Bringing back Koren Robinson was the right move
In the postgame gloom late Sunday afternoon, Seahawks coach Mike Holmgren said he'd never seen anything like the injury plague that has...
Seattle Times staff columnist
St. Louis @ Seahawks, 1:05 p.m., Ch. 13
In the postgame gloom late Sunday afternoon, Seahawks coach Mike Holmgren said he'd never seen anything like the injury plague that has hit his wide receivers.
Since the team reported for its last training camp in Kirkland, it feels as if the season has been scripted by Edgar Allan Poe, like some pigskin version of the "Masque of the Red Death."
One by one the pass catchers have dropped — in preseason, in pregame warmups, at training camp and in the regular season — Bobby Engram, Ben Obomanu, Nate Burleson, Seneca Wallace, Logan Payne. Add Deion Branch, still recovering from last season's knee injury, and it has been a horror show in Seattle.
"Unprecedented," Holmgren calls it.
Now, these desperate times call for desperate measures, which is precisely why the Seahawks signed veteran receiver Koren Robinson Tuesday to a one-year contract. (They also traded a draft pick to Denver for receiver Keary Colbert.)
Signing Robinson is a Hail Mary pass that had to be thrown.
It should have been done last week, and the Hawks' reluctance to do it already might have cost them a precious win against division-rival San Francisco.
At 0-2, this is the time for the Hawks to loosen the rules and for team president Tim Ruskell to get over himself. And even if it is a week late, it is the right thing to do. Beggars can't be choosers.
Robinson, 28, comes with no guarantees, but he is the kind of playmaker the Seahawks desperately need.
Six years ago, he caught 78 passes for them, for 1,240 yards. Three years ago, he made the Pro Bowl as a kick returner for Minnesota.
Surely, no team is more familiar with the baggage Robinson brings with him than the Seahawks. In 2004 Holmgren sat him for a game for breaking team rules and the league suspended him for four games that season for violating its substance-abuse policy.
The Hawks released him in 2005 after the first of his two DUI arrests. Now, this is probably his last, best chance at saving his career.
When he arrived before the 2005 season, Ruskell began changing the culture of a franchise that needed reordering. He got rid of clubhouse lawyer/linebacker Anthony Simmons. Robinson was released. And, eventually Ruskell rid the team of troubled tight end Jerramy Stevens.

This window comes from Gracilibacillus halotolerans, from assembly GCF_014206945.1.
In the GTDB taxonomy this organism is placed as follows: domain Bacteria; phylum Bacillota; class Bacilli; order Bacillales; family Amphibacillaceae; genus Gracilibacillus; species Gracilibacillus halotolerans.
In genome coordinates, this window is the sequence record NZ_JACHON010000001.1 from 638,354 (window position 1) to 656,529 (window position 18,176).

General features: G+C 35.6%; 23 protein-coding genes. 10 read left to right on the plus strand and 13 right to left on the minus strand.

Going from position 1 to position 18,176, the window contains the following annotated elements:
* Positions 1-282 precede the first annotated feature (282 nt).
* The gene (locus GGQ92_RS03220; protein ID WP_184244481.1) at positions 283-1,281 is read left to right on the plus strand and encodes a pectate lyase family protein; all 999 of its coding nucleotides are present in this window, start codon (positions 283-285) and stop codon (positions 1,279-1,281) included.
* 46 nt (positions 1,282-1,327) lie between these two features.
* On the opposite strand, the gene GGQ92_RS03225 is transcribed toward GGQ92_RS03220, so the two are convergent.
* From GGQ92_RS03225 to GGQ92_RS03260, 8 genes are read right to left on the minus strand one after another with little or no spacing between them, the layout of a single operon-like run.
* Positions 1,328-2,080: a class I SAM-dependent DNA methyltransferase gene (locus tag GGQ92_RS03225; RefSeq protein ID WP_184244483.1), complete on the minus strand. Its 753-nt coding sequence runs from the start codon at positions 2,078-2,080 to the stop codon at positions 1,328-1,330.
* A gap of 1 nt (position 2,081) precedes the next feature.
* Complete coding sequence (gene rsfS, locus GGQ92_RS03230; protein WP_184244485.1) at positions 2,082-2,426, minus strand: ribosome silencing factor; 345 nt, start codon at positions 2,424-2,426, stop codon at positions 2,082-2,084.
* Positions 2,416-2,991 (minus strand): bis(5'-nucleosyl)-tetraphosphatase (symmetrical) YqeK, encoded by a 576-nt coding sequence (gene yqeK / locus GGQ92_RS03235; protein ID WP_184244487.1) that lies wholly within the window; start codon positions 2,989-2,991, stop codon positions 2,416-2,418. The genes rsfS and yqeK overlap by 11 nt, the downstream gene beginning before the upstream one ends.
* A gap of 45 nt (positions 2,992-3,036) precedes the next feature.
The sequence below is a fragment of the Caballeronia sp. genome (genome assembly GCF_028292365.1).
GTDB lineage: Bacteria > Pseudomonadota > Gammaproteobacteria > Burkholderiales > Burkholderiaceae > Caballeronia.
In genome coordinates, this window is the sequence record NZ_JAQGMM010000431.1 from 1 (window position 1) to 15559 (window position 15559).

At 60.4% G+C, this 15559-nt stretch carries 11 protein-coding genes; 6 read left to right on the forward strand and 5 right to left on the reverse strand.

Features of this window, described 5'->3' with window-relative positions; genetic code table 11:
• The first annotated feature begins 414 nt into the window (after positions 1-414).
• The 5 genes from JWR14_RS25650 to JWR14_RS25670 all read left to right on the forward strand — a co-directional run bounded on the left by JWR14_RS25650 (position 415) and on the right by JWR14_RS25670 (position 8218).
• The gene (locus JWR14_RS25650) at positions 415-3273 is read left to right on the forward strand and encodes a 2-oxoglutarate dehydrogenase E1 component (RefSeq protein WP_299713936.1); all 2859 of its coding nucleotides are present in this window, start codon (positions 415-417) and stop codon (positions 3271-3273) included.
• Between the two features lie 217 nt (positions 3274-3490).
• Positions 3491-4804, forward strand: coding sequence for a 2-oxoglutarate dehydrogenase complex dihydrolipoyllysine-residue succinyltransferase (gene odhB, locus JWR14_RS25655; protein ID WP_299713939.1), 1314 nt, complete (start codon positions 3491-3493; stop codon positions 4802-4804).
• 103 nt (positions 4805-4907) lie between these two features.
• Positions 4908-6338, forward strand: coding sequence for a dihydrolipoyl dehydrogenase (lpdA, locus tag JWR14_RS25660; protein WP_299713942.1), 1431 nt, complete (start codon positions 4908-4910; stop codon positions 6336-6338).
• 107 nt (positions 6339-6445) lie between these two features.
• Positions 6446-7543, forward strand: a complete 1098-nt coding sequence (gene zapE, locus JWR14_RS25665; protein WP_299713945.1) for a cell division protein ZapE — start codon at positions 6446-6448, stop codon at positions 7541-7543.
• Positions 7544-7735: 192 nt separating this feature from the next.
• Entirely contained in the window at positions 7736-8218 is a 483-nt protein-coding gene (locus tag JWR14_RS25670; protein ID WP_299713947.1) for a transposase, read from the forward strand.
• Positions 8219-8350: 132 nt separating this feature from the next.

He was right on all of those calls.
But exceptions have to be made and rewards have to be weighed against risks.
Bringing back Robinson is a move based on need. Maybe he can break a play or two that could be the difference in another playoff run.
And signing him is risk free.
Two weeks into the season, the Seahawks are a mess. Signing Robinson isn't going to make them messier.
He's never been a problem in the locker room. In fact, he was well-liked by the players, and even Holmgren, when he was in Seattle. His salary, reportedly about $730,000, won't be a financial drain.
Robinson has had serious issues with alcohol and he will know, before today's practice starts, that he will be gone at the first sign of trouble.
The first time he's late for a meeting, the first time he shows up five minutes tardy for a practice, a bus or a plane, he will be unemployed again.
Holmgren wanted Robinson last week, when the Hawks squandered a week trying to shoehorn Samie Parker into their offense. Only Ruskell's stubbornness kept Robinson off the roster.
After Wallace and Payne were hurt Sunday, the Hawks had to press into action newcomer Billy McMullen.
Both of quarterback Matt Hasselbeck's interceptions were intended for McMullen. And a McMullen fumble stopped another would-be scoring drive.
Certainly the loss can't be blamed on McMullen. He had practiced with the team three days. He wasn't expecting to play. He did as much as he could — three catches for 48 yards — but Robinson might have done more.
Robinson knows Holmgren's West Coast offense. He knows the terminology. Knows the quarterback. Knows the system.
It is asking too much to think of Robinson as the solution, but, as former Hawks coach Chuck Knox might say, Robinson is a football player who can make football plays.
He knows the playbook and he has enough left in his talented legs to make just enough plays to help a team that desperately needs his help.
Now if only he could play a little cornerback as well.
Steve Kelley: 206-464-2176 or email@example.com
Copyright © 2008 The Seattle Times Company
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